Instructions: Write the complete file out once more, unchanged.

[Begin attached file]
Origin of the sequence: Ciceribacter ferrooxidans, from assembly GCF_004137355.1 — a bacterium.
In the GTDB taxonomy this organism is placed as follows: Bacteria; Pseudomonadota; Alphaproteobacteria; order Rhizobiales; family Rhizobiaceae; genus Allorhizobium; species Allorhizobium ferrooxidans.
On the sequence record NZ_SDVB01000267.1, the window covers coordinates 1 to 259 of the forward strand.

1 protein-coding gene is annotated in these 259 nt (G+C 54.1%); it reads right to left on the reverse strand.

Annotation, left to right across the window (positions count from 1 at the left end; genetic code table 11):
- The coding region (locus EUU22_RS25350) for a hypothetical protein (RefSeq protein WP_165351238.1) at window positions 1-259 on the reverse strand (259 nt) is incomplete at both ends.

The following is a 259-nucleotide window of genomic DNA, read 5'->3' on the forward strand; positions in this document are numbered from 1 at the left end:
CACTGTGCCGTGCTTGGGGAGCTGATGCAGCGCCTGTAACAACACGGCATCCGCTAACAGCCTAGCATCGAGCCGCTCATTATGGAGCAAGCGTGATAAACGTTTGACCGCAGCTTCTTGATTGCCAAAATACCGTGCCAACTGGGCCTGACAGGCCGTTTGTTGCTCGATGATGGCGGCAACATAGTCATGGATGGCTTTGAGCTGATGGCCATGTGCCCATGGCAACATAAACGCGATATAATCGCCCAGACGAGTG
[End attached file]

Origin of the sequence: Ciceribacter ferrooxidans, from assembly GCF_004137355.1 — a bacterium.
In the GTDB taxonomy this organism is placed as follows: Bacteria; Pseudomonadota; Alphaproteobacteria; order Rhizobiales; family Rhizobiaceae; genus Allorhizobium; species Allorhizobium ferrooxidans.
On the sequence record NZ_SDVB01000267.1, the window covers coordinates 1 to 259 of the forward strand.

1 protein-coding gene is annotated in these 259 nt (G+C 54.1%); it reads right to left on the reverse strand.

Annotation, left to right across the window (positions count from 1 at the left end; genetic code table 11):
- The coding region (locus EUU22_RS25350) for a hypothetical protein (RefSeq protein WP_165351238.1) at window positions 1-259 on the reverse strand (259 nt) is incomplete at both ends.

The following is a 259-nucleotide window of genomic DNA, read 5'->3' on the forward strand; positions in this document are numbered from 1 at the left end:
CACTGTGCCGTGCTTGGGGAGCTGATGCAGCGCCTGTAACAACACGGCATCCGCTAACAGCCTAGCATCGAGCCGCTCATTATGGAGCAAGCGTGATAAACGTTTGACCGCAGCTTCTTGATTGCCAAAATACCGTGCCAACTGGGCCTGACAGGCCGTTTGTTGCTCGATGATGGCGGCAACATAGTCATGGATGGCTTTGAGCTGATGGCCATGTGCCCATGGCAACATAAACGCGATATAATCGCCCAGACGAGTG